A civilian in a Middle Eastern hotspot who endures a so-called “dirty wound” from a bullet or bomb blast and whose injury becomes infected is about 10 times as likelier to experience a multidrug-resistant strain than people suffering comparable injuries in Europe or North America, according to MSF.
In European cities, multidrug-resistant bugs are typically found in only about 5-10% of infected wounds, Repetto said. MSF doctors at field clinics in Yemen, Syria and Iraq find superbug infections in 70-80% of patients.
For the wounded, this can mean recoveries that should take weeks dragging out for years. Without the right treatment, sufferers may need to have limbs amputated. In extreme cases, they can die from sepsis.
One study on Syrians at an MSF clinic in Jordan in 2018 found that 11% of injured civilians got infected wounds, of which 73% had multidrug-resistant infections. Almost a quarter of them needed amputations.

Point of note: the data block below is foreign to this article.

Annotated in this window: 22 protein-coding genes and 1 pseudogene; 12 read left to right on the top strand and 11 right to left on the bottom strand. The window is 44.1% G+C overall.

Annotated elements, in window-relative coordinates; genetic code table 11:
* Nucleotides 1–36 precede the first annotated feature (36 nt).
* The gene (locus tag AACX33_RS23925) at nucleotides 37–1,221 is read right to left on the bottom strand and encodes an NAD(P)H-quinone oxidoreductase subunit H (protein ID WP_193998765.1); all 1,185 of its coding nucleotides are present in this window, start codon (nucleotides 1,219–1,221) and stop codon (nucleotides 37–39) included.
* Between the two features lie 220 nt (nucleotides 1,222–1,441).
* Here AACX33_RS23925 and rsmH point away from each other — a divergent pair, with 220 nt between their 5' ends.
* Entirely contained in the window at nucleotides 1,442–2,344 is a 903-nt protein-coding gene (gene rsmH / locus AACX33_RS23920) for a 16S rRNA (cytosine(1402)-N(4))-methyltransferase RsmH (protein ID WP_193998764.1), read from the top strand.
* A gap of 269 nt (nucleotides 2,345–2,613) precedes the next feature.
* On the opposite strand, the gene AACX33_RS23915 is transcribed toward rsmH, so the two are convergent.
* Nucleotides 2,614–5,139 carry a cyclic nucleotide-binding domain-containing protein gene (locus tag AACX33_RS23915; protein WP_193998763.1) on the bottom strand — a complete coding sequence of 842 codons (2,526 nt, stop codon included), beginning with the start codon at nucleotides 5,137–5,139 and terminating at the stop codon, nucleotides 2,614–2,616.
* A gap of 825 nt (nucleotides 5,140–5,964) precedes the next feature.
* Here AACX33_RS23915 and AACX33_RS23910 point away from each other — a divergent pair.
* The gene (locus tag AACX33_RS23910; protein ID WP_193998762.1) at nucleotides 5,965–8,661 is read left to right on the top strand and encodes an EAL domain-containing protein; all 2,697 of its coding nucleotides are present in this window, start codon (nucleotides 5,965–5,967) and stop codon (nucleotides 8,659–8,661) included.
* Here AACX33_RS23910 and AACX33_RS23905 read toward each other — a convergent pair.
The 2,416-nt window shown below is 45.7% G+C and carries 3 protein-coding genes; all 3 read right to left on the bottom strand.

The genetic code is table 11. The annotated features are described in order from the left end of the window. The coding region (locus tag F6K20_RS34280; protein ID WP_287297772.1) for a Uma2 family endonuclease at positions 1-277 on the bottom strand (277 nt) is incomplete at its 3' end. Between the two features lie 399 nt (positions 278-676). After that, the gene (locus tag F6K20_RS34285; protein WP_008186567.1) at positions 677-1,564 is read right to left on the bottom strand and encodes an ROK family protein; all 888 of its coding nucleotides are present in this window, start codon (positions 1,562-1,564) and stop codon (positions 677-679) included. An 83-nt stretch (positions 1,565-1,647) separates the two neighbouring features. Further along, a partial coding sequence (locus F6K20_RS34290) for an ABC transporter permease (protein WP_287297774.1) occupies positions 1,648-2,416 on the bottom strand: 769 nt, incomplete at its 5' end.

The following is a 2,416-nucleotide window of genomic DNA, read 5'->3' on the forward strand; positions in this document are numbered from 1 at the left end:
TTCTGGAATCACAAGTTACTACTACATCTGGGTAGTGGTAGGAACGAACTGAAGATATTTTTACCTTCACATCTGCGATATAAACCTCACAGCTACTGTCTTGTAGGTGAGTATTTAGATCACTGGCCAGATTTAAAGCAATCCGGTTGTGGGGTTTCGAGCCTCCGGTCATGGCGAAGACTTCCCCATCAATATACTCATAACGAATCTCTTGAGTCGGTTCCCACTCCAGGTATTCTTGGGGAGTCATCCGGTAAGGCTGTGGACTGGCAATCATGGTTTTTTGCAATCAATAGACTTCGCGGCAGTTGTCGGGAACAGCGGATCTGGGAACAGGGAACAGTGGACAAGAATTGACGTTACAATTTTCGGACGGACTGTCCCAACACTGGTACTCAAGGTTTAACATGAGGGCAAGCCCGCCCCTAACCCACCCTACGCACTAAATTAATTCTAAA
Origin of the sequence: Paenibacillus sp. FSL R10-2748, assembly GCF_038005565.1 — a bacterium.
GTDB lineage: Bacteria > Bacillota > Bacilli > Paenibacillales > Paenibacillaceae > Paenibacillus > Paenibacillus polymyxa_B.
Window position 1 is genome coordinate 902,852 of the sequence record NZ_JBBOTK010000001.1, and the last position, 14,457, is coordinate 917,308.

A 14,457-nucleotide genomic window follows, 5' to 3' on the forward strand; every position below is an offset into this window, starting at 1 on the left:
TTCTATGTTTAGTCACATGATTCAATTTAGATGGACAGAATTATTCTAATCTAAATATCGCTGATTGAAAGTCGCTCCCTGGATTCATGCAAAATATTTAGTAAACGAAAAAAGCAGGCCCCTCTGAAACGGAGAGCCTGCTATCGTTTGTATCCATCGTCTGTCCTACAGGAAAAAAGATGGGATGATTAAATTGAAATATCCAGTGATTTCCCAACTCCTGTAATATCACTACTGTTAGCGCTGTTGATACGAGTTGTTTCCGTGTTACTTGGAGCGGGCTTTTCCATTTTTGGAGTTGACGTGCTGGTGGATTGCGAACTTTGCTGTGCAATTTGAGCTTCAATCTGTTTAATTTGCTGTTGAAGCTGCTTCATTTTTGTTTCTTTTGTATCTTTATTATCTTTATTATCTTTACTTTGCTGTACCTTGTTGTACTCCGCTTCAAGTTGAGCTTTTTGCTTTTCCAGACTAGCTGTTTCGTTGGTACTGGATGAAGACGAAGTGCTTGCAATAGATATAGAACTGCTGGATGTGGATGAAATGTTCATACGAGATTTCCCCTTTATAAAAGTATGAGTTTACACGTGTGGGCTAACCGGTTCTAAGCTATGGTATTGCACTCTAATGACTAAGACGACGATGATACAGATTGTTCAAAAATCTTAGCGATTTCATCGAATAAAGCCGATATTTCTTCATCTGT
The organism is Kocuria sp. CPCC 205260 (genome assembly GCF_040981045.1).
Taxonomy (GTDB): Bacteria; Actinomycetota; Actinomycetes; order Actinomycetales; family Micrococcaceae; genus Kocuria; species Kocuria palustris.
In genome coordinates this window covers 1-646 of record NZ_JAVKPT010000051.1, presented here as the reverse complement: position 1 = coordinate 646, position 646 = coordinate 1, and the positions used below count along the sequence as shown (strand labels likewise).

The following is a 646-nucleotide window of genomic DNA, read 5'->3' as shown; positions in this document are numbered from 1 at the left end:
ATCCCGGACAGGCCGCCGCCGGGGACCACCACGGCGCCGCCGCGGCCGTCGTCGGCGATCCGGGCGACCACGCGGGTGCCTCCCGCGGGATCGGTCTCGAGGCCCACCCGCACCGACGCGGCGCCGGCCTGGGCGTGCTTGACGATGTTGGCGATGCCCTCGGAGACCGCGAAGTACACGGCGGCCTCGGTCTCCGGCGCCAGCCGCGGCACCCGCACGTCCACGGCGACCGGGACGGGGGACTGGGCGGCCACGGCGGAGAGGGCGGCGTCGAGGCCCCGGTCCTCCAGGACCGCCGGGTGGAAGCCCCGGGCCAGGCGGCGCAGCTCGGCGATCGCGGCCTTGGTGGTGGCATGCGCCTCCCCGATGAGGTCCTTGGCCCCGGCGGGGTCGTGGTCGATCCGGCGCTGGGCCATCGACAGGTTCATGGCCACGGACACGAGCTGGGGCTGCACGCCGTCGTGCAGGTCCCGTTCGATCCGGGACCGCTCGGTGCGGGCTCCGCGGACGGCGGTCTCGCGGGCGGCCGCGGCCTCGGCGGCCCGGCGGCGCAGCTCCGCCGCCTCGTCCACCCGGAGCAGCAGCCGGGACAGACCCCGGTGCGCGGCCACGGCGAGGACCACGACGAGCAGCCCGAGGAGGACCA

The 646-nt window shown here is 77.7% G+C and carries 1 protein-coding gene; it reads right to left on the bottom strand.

MSF described the case of Waleed, a 39-year-old Yemeni whose last name is being withheld to protect patient confidentiality. Waleed suffered leg and jaw injuries from a collapsing wall in 2016 during an airstrike in Ibb, southwestern Yemen, where local and foreign forces battled during the country’s brutal civil war.
He was treated for complex bone fractures in Ibb and then in the capital, Sanaa, which included several courses of antibiotics. He was ultimately transferred to Amman, Jordan, where doctors discovered a drug-resistant infection in the bones of his left leg.
Waleed attributes his lengthy recovery to “poor” treatment back in Yemen and the overuse of antibiotics. Now, three years since the airstrike, he is walking again and says he is “90% cured,” but eager to finish his therapy in Amman.